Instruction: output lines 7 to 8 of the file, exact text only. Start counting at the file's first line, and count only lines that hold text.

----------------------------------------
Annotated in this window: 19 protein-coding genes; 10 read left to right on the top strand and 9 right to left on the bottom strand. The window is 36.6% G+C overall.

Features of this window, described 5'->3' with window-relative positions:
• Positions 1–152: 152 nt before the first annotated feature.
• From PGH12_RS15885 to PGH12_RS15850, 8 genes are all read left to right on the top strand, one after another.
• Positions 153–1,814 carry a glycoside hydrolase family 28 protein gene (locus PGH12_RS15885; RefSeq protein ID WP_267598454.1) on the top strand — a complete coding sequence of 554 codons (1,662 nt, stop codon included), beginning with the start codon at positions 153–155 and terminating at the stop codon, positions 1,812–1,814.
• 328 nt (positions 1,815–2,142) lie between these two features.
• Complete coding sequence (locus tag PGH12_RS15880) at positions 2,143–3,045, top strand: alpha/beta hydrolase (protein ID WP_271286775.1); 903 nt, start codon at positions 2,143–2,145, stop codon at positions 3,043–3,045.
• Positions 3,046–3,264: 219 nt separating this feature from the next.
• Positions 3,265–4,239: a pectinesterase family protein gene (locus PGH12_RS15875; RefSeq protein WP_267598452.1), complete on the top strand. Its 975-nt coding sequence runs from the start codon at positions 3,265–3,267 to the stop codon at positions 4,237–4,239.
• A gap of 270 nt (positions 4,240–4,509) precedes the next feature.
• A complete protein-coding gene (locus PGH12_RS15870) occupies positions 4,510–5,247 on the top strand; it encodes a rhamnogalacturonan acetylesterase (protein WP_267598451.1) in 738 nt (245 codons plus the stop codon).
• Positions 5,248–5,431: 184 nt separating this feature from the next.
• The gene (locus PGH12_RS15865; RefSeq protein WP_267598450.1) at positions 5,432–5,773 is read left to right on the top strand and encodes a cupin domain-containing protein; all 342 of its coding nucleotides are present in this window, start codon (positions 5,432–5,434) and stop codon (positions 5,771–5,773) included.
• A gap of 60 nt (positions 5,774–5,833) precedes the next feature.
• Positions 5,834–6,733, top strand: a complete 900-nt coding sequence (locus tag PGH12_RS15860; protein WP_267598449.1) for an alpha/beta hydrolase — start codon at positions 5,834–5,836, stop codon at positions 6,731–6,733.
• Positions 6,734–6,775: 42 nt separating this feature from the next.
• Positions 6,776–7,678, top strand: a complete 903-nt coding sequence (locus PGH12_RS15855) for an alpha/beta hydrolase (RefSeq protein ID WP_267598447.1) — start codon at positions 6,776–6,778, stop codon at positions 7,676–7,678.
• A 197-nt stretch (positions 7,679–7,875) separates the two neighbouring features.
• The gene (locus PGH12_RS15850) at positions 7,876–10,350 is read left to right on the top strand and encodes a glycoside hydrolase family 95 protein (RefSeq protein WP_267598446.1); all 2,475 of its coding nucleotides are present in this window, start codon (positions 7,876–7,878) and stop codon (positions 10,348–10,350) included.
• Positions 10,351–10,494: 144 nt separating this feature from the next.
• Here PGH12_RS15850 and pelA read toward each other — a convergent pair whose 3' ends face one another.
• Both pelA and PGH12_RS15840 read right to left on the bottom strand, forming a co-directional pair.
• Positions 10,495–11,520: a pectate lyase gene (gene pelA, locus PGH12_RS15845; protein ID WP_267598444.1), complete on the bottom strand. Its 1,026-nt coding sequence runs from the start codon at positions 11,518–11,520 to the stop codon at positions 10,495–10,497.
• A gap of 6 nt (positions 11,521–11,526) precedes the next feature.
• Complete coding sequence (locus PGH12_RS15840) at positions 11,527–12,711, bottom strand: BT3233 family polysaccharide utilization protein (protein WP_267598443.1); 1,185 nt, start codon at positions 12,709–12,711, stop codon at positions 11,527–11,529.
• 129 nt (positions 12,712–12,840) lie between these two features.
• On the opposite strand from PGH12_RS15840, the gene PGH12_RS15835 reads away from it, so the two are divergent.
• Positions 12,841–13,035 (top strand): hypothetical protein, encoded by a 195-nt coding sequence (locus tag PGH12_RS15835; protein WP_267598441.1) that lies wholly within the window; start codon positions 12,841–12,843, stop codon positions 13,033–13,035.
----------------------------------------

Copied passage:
• Complete coding sequence (locus tag PGH12_RS15880) at positions 2,143–3,045, top strand: alpha/beta hydrolase (protein ID WP_271286775.1); 903 nt, start codon at positions 2,143–2,145, stop codon at positions 3,043–3,045.
• Positions 3,046–3,264: 219 nt separating this feature from the next.